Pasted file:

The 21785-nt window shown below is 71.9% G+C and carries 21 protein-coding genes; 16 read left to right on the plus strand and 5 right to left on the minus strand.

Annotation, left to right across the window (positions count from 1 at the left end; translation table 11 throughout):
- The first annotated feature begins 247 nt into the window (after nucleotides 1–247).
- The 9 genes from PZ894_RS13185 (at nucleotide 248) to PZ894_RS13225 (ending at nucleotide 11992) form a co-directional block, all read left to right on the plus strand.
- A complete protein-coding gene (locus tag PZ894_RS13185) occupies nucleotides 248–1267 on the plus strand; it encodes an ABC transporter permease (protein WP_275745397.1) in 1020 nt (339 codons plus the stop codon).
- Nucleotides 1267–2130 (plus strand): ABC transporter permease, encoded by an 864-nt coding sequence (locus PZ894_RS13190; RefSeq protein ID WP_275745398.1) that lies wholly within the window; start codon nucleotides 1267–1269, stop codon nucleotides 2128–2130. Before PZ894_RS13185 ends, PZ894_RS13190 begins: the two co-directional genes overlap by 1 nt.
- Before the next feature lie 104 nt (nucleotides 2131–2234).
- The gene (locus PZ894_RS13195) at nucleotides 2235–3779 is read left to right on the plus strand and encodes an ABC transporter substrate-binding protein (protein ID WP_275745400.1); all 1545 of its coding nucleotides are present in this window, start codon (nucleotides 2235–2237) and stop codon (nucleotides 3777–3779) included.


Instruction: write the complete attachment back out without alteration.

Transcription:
The 21785-nt window shown below is 71.9% G+C and carries 21 protein-coding genes; 16 read left to right on the plus strand and 5 right to left on the minus strand.

Annotation, left to right across the window (positions count from 1 at the left end; translation table 11 throughout):
- The first annotated feature begins 247 nt into the window (after nucleotides 1–247).
- The 9 genes from PZ894_RS13185 (at nucleotide 248) to PZ894_RS13225 (ending at nucleotide 11992) form a co-directional block, all read left to right on the plus strand.
- A complete protein-coding gene (locus tag PZ894_RS13185) occupies nucleotides 248–1267 on the plus strand; it encodes an ABC transporter permease (protein WP_275745397.1) in 1020 nt (339 codons plus the stop codon).
- Nucleotides 1267–2130 (plus strand): ABC transporter permease, encoded by an 864-nt coding sequence (locus PZ894_RS13190; RefSeq protein ID WP_275745398.1) that lies wholly within the window; start codon nucleotides 1267–1269, stop codon nucleotides 2128–2130. Before PZ894_RS13185 ends, PZ894_RS13190 begins: the two co-directional genes overlap by 1 nt.
- Before the next feature lie 104 nt (nucleotides 2131–2234).
- The gene (locus PZ894_RS13195) at nucleotides 2235–3779 is read left to right on the plus strand and encodes an ABC transporter substrate-binding protein (protein ID WP_275745400.1); all 1545 of its coding nucleotides are present in this window, start codon (nucleotides 2235–2237) and stop codon (nucleotides 3777–3779) included.